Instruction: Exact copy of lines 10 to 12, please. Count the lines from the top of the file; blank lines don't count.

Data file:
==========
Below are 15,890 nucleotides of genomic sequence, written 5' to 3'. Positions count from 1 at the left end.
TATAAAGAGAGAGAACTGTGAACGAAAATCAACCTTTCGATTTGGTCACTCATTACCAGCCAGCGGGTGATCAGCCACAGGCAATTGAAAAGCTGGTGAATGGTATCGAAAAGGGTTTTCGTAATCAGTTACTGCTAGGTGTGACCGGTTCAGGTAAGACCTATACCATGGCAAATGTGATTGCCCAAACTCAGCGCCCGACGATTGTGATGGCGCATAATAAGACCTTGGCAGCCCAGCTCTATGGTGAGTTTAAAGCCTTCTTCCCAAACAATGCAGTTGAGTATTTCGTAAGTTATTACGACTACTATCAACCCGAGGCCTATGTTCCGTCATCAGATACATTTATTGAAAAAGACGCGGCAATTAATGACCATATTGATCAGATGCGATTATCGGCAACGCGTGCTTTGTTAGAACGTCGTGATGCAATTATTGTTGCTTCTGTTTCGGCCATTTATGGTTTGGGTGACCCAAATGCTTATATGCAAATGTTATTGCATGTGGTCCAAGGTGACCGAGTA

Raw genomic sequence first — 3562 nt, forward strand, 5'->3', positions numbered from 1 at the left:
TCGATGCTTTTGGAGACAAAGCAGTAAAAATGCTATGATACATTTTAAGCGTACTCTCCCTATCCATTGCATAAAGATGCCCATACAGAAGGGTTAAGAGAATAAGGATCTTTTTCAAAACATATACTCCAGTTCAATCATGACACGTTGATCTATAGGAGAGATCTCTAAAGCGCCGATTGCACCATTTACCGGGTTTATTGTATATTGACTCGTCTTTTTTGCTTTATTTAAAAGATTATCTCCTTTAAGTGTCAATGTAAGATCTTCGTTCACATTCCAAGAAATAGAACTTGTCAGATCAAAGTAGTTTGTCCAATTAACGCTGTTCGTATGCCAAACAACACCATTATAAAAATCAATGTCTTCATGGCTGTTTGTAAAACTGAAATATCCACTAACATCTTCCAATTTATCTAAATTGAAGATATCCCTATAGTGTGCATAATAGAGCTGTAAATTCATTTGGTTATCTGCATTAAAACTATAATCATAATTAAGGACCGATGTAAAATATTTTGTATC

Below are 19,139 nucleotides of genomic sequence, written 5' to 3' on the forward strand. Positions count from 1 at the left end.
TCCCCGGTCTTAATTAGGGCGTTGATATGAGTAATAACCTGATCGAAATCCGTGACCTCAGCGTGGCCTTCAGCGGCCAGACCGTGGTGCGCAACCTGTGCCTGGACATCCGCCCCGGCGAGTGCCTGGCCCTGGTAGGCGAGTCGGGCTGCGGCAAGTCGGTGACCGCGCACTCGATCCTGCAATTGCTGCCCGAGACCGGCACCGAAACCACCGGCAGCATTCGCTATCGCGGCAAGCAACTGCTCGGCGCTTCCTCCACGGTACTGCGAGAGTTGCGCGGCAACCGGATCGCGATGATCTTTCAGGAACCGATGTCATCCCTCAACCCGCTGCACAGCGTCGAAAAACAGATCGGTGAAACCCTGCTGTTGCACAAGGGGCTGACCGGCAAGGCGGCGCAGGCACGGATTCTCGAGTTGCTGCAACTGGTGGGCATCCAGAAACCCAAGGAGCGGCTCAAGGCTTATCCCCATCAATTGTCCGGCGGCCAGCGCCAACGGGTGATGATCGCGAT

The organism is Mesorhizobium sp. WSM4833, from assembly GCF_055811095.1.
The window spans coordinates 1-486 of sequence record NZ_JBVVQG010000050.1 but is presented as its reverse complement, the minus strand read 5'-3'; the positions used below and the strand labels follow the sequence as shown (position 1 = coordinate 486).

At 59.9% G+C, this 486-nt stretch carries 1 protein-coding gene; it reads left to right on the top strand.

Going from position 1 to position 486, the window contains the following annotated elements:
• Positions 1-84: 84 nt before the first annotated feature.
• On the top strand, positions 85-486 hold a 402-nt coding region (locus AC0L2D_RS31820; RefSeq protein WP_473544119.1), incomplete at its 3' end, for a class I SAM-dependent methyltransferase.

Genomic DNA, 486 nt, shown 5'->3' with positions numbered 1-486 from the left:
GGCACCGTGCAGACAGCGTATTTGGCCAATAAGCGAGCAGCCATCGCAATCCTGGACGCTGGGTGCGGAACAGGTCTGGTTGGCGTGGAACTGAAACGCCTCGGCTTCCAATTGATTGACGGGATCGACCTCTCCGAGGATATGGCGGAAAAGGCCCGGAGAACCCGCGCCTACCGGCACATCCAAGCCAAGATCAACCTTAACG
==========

Going from position 1 to position 486, the window contains the following annotated elements:
• Positions 1-84: 84 nt before the first annotated feature.
• On the top strand, positions 85-486 hold a 402-nt coding region (locus AC0L2D_RS31820; RefSeq protein WP_473544119.1), incomplete at its 3' end, for a class I SAM-dependent methyltransferase.